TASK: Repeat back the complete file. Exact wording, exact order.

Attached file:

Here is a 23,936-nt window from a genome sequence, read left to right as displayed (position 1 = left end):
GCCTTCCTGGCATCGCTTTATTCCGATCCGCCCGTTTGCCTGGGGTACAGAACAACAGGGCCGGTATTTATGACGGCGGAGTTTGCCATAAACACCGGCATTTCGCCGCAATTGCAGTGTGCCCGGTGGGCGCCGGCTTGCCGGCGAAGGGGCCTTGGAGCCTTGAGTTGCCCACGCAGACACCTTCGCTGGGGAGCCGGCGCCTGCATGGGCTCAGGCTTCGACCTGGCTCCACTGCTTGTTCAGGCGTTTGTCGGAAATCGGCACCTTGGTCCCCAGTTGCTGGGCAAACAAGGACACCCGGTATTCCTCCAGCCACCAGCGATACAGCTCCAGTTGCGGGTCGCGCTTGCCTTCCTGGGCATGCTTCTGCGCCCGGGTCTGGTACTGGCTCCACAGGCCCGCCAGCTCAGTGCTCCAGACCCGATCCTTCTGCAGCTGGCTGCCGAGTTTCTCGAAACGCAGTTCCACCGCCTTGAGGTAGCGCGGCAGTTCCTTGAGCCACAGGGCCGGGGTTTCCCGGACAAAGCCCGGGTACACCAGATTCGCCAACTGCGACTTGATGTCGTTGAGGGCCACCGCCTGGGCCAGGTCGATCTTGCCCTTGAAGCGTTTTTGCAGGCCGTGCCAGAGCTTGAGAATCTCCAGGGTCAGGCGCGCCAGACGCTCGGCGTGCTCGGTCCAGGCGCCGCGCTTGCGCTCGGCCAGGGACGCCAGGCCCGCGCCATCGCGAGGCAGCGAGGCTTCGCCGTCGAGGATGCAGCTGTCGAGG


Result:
Here is a 23,936-nt window from a genome sequence, read left to right as displayed (position 1 = left end):
GCCTTCCTGGCATCGCTTTATTCCGATCCGCCCGTTTGCCTGGGGTACAGAACAACAGGGCCGGTATTTATGACGGCGGAGTTTGCCATAAACACCGGCATTTCGCCGCAATTGCAGTGTGCCCGGTGGGCGCCGGCTTGCCGGCGAAGGGGCCTTGGAGCCTTGAGTTGCCCACGCAGACACCTTCGCTGGGGAGCCGGCGCCTGCATGGGCTCAGGCTTCGACCTGGCTCCACTGCTTGTTCAGGCGTTTGTCGGAAATCGGCACCTTGGTCCCCAGTTGCTGGGCAAACAAGGACACCCGGTATTCCTCCAGCCACCAGCGATACAGCTCCAGTTGCGGGTCGCGCTTGCCTTCCTGGGCATGCTTCTGCGCCCGGGTCTGGTACTGGCTCCACAGGCCCGCCAGCTCAGTGCTCCAGACCCGATCCTTCTGCAGCTGGCTGCCGAGTTTCTCGAAACGCAGTTCCACCGCCTTGAGGTAGCGCGGCAGTTCCTTGAGCCACAGGGCCGGGGTTTCCCGGACAAAGCCCGGGTACACCAGATTCGCCAACTGCGACTTGATGTCGTTGAGGGCCACCGCCTGGGCCAGGTCGATCTTGCCCTTGAAGCGTTTTTGCAGGCCGTGCCAGAGCTTGAGAATCTCCAGGGTCAGGCGCGCCAGACGCTCGGCGTGCTCGGTCCAGGCGCCGCGCTTGCGCTCGGCCAGGGACGCCAGGCCCGCGCCATCGCGAGGCAGCGAGGCTTCGCCGTCGAGGATGCAGCTGTCGAGG